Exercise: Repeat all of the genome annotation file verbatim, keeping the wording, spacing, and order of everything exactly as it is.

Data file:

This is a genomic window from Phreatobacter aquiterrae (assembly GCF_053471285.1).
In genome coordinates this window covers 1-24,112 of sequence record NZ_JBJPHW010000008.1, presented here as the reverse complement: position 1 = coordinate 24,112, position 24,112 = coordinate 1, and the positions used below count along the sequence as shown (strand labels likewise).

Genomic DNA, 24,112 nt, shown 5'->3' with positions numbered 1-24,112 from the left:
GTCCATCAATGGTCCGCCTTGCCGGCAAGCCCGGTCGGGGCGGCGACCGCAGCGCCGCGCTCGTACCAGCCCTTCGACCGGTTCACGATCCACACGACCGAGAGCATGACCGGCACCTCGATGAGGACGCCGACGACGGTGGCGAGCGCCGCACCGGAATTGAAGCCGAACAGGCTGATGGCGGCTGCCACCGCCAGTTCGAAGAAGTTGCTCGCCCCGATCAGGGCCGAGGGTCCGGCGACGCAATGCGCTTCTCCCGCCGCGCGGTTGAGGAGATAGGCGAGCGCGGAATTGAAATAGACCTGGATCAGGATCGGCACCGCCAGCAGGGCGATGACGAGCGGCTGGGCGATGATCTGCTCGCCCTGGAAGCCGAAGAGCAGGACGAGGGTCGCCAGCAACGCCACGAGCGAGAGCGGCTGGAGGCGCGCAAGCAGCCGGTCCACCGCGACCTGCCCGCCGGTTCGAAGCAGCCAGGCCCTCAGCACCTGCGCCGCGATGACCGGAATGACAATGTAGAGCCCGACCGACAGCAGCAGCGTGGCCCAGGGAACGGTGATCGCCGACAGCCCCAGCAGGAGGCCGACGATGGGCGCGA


This is a genomic window from Phreatobacter aquiterrae (assembly GCF_053471285.1).
In genome coordinates this window covers 1-24,112 of sequence record NZ_JBJPHW010000008.1, presented here as the reverse complement: position 1 = coordinate 24,112, position 24,112 = coordinate 1, and the positions used below count along the sequence as shown (strand labels likewise).

Genomic DNA, 24,112 nt, shown 5'->3' with positions numbered 1-24,112 from the left:
GTCCATCAATGGTCCGCCTTGCCGGCAAGCCCGGTCGGGGCGGCGACCGCAGCGCCGCGCTCGTACCAGCCCTTCGACCGGTTCACGATCCACACGACCGAGAGCATGACCGGCACCTCGATGAGGACGCCGACGACGGTGGCGAGCGCCGCACCGGAATTGAAGCCGAACAGGCTGATGGCGGCTGCCACCGCCAGTTCGAAGAAGTTGCTCGCCCCGATCAGGGCCGAGGGTCCGGCGACGCAATGCGCTTCTCCCGCCGCGCGGTTGAGGAGATAGGCGAGCGCGGAATTGAAATAGACCTGGATCAGGATCGGCACCGCCAGCAGGGCGATGACGAGCGGCTGGGCGATGATCTGCTCGCCCTGGAAGCCGAAGAGCAGGACGAGGGTCGCCAGCAACGCCACGAGCGAGAGCGGCTGGAGGCGCGCAAGCAGCCGGTCCACCGCGACCTGCCCGCCGGTTCGAAGCAGCCAGGCCCTCAGCACCTGCGCCGCGATGACCGGAATGACAATGTAGAGCCCGACCGACAGCAGCAGCGTGGCCCAGGGAACGGTGATCGCCGACAGCCCCAGCAGGAGGCCGACGATGGGCGCGA